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Four Practical Tips to Rephrasing over Email

By Reading Tips

Recently I decided to apply to the Free Tarot Network to both read more, and to practice readings over email. It is an ATA operated website which provides free, one-card tarot readings to the public. I thought that sounded pretty cool, and I’m always looking to do more readings, so I signed up.

One of their requirements is that one of their established readers mentors you, examining you and your style to make sure you can actually read some tarot. My own mentor has been very friendly and supportive, and the sample questions he provided me to practice on with him were good examples of ‘difficult’ tarot questions – questions which usually get rephrased, unless you are very comfortable being asked predictive and dramatic questions.

Color coded so they can later be referred to as ‘Red’ and ‘Blue’, two of these questions were:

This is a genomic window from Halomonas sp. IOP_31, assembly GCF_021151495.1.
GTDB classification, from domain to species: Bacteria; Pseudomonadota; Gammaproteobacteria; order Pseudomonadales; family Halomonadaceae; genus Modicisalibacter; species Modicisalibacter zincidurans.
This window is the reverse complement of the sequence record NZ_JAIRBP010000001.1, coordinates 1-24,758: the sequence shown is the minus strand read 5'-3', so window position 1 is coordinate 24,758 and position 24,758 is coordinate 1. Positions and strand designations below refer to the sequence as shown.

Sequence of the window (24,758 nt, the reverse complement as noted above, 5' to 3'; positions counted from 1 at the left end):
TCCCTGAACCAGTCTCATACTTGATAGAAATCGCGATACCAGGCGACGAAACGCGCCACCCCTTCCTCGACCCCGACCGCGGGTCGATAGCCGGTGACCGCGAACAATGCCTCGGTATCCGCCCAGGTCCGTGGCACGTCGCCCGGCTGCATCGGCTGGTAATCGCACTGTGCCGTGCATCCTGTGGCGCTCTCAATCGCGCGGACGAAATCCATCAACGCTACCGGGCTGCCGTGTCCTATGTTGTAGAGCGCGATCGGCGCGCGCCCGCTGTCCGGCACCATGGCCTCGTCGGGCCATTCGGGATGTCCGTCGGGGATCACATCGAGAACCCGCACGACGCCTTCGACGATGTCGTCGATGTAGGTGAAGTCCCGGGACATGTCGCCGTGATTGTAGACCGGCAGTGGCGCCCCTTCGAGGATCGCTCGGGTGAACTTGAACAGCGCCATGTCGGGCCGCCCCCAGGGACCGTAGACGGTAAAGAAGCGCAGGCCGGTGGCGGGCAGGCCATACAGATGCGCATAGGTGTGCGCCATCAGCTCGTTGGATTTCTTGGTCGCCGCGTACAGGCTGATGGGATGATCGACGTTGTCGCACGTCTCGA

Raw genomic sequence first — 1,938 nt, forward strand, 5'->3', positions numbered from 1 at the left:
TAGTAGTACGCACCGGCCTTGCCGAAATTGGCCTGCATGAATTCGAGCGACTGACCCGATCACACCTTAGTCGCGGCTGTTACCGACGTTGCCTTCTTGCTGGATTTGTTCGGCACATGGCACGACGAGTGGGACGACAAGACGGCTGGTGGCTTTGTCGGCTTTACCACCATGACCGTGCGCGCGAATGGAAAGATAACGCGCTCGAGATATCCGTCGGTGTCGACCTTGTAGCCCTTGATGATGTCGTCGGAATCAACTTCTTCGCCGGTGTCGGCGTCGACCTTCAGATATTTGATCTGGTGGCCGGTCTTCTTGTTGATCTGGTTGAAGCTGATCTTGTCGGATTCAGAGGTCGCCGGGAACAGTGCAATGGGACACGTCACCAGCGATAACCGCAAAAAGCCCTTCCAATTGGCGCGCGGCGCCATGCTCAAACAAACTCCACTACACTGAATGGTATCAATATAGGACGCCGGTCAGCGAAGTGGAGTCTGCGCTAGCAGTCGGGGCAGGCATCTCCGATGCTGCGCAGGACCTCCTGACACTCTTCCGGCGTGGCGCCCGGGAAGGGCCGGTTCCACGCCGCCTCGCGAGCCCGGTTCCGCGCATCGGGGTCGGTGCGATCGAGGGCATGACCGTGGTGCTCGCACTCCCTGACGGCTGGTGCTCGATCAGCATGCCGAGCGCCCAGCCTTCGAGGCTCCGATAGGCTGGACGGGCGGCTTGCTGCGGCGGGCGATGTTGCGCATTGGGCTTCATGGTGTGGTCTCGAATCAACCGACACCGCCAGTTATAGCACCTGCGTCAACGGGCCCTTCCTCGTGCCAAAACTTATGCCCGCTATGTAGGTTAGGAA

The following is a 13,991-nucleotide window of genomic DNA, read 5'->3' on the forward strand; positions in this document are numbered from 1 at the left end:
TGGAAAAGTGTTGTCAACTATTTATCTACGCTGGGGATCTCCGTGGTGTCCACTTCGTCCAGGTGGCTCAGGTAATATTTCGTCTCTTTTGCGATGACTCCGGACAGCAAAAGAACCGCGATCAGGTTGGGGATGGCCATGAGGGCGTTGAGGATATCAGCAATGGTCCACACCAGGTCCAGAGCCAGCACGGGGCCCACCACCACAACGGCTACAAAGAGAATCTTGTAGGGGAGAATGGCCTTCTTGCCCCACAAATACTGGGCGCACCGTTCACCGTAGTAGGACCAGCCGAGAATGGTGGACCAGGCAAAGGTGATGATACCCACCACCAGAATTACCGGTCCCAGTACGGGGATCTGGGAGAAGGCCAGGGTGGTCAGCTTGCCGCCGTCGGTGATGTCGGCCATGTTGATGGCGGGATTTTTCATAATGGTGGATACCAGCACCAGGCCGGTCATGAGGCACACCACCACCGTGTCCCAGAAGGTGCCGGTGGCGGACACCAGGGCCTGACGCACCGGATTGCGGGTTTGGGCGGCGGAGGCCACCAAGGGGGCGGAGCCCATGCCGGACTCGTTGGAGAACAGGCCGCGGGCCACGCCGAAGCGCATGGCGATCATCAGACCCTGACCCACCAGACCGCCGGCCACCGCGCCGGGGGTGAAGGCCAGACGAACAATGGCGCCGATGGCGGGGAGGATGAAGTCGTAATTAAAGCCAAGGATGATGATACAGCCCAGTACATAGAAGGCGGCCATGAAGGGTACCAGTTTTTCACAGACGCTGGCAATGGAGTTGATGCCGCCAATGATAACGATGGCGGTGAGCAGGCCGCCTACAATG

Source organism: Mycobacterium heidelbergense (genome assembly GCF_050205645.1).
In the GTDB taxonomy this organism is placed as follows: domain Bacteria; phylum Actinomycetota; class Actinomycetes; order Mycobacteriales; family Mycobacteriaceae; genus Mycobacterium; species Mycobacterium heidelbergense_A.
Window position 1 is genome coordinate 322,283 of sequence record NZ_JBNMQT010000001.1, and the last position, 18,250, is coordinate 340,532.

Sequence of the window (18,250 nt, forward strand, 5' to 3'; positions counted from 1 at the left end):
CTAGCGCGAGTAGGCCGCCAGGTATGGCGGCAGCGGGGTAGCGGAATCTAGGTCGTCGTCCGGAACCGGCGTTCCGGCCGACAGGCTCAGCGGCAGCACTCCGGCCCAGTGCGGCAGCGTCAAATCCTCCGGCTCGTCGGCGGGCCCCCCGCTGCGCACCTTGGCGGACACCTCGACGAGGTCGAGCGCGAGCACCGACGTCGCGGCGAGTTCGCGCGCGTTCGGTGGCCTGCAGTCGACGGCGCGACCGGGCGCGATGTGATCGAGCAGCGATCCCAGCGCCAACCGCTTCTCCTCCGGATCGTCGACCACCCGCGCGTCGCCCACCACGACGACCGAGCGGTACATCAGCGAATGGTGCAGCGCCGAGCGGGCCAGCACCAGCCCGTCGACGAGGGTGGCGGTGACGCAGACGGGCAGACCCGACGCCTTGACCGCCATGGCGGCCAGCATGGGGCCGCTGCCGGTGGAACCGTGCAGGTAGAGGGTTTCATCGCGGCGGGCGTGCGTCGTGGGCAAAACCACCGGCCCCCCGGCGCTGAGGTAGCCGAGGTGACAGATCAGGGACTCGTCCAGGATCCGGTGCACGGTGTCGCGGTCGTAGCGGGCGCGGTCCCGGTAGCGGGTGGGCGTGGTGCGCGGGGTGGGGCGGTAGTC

Red: “What is the star sign, and if possible, first initial of the man who has a romantic interest in me?”

Blue: “I’ve risked everything starting my new business. The business is struggling, my friends and family don’t support me, and we need money. My confidence in my direction is gone, and I don’t know what to do. We need a windfall.”

After one of my responses, my mentor commented my experience was evident in how I handled the questions themselves. Looking back over them,  I saw that I have a somewhat systematic approach to questions when giving readings. I thought that might be helpful to those looking to do readings over the web, or even just looking for approaches to ‘hard’ questions. Here I’ll lay down the basic framework of how I handled these questions and ones like them, which is particularly well suited to a medium like email where I’m not able to get feedback from the querent.

Here is that framework to help examine and refine questions in the form of Four simplified tips. Good and precise question can be the difference between a nice reading and a truly helpful one! I will look at those two ‘difficult’ questions above beneath the lens of each tip to help give a sense of how I used the suggestions.

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